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Hormone Information Shows Promise in Diagnosing Feline Diabetes

MAF Successful Outcome:

Diabetes and insulin resistance are common in overweight cats. Obesity in cats is increasing, and as a result, more cats are developing diabetes. Obese cats have significantly lower levels of adiponectin than lean cats do, but their hormone levels increase as they lose weight. Adiponectin improves insulin sensitivity in humans and mice and could hold potential as a new treatment or early screening tool for type 2 diabetes mellitus in cats. Scientists from the University of Tennessee looked at changes in adiponectin levels and insulin action as cats lost and gained weight to determine whether changes in these levels predict the development of insulin resistance. This was the first study to measure the active, high-molecular-weight form of feline adiponectin, and the results are providing valuable information regarding the physiology of this hormone in cats. The hormone appears to act in a similar manner in cats and humans. The information gained from this project will allow researchers to study the various forms of feline adiponectin and may lead to better tools for diagnosing and treating cats with diabetes. In addition, this project helped train a young researcher who was able to complete her PhD and is now board certified by the American College of Veterinary Nutrition. She continues to study canine and feline obesity and treats clinical patients with nutritional needs as a clinical instructor at the University of Tennessee’s College of Veterinary Medicine. (D08FE-035)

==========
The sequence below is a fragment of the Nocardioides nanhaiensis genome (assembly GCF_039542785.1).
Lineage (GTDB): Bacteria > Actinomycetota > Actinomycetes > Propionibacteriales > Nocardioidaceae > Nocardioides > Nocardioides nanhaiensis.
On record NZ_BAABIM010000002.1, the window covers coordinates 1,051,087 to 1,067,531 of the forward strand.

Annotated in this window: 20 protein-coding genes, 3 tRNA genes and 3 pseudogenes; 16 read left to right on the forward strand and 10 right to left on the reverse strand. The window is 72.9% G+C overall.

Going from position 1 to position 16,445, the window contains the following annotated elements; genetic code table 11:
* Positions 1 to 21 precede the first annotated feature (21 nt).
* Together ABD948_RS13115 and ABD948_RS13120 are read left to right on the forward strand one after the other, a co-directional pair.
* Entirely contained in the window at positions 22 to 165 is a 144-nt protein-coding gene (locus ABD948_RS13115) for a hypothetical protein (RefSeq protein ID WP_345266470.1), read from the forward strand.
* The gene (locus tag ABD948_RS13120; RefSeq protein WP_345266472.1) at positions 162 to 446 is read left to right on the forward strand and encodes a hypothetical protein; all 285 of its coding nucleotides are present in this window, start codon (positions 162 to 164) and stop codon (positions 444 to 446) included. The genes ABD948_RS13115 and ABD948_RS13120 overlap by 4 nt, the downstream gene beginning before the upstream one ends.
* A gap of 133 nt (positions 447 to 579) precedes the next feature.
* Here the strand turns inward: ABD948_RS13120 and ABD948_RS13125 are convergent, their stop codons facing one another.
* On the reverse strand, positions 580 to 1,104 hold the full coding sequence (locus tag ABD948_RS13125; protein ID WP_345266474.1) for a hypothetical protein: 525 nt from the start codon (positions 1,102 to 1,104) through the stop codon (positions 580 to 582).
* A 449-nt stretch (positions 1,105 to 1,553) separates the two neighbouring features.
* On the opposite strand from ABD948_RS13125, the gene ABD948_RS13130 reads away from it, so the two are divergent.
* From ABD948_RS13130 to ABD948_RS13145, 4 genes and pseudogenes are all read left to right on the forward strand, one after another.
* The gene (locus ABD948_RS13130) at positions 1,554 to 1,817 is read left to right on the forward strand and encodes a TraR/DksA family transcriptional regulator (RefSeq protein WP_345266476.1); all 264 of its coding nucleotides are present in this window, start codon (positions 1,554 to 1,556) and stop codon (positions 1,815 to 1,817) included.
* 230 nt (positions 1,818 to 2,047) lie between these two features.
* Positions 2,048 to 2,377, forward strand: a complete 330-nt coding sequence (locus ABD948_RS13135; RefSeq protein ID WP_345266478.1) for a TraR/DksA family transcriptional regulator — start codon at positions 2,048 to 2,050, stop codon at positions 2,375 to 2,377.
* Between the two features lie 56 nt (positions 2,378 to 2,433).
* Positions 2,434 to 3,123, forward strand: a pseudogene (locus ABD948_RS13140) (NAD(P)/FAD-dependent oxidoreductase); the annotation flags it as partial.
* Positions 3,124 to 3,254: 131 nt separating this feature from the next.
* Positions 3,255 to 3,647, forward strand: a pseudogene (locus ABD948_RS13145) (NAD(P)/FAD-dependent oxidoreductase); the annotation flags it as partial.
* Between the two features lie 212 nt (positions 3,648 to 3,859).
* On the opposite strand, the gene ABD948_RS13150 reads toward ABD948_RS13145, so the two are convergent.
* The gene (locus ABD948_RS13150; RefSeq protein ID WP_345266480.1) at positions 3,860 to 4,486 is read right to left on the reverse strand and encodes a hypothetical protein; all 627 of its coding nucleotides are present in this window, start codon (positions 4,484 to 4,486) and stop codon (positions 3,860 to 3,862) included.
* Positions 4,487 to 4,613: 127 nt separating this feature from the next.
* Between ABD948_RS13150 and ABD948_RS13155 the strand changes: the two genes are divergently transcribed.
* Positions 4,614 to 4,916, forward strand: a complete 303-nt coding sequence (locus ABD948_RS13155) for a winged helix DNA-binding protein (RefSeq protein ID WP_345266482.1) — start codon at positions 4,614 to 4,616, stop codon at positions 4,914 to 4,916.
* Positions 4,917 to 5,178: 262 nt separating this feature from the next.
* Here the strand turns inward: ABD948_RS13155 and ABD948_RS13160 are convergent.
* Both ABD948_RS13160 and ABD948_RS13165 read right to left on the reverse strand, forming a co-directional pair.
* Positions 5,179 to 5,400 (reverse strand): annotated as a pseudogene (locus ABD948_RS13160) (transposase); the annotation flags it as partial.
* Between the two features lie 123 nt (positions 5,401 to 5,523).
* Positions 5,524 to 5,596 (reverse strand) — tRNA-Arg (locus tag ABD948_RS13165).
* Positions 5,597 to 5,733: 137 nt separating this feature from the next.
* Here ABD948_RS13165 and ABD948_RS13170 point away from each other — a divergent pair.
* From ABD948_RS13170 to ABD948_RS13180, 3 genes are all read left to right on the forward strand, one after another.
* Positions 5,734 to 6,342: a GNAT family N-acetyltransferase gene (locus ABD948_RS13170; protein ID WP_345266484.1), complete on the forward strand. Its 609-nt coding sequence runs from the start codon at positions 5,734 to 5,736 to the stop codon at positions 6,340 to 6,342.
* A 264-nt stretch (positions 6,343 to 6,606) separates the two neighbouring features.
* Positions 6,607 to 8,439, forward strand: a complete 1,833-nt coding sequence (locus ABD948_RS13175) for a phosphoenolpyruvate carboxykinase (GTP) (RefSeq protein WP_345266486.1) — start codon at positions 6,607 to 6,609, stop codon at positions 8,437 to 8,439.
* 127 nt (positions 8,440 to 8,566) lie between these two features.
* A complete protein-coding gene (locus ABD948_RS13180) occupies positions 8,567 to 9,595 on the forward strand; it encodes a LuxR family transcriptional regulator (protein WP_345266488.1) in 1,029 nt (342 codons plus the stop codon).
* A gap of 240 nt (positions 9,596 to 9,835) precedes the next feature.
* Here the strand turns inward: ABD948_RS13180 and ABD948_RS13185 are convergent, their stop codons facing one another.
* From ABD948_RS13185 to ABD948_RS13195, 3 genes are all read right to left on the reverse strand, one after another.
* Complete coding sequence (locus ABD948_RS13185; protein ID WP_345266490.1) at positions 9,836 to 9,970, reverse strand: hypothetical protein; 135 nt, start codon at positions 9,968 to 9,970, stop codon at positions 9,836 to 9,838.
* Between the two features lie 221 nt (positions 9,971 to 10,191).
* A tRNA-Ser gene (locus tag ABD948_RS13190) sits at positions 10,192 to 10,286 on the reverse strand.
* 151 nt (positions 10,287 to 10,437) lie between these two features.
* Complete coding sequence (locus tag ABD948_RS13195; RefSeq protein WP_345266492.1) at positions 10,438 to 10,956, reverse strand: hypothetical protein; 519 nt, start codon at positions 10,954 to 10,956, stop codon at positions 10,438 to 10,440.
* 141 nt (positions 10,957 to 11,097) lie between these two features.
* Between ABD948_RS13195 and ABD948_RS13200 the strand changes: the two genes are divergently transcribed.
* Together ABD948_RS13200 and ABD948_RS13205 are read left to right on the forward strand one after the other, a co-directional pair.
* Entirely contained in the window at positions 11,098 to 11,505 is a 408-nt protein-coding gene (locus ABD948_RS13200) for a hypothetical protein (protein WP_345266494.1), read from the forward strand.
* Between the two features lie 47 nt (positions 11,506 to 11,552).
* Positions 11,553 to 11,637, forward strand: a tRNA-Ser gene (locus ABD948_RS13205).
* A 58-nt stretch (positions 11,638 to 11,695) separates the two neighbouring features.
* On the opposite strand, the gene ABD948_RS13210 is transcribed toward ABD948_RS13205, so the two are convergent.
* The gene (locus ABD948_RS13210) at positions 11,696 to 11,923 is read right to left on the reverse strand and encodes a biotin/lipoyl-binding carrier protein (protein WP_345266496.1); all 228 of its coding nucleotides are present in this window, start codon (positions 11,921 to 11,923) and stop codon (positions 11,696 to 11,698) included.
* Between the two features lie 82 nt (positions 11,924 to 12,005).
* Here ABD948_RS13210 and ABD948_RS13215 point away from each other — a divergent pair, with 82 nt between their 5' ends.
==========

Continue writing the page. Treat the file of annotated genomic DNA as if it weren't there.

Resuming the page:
Posted by MAFon January 20, 2010.

Categories: Animal health, Animal studies, Cat diseases, Cat health, Diabetes, Feline health, Obesity


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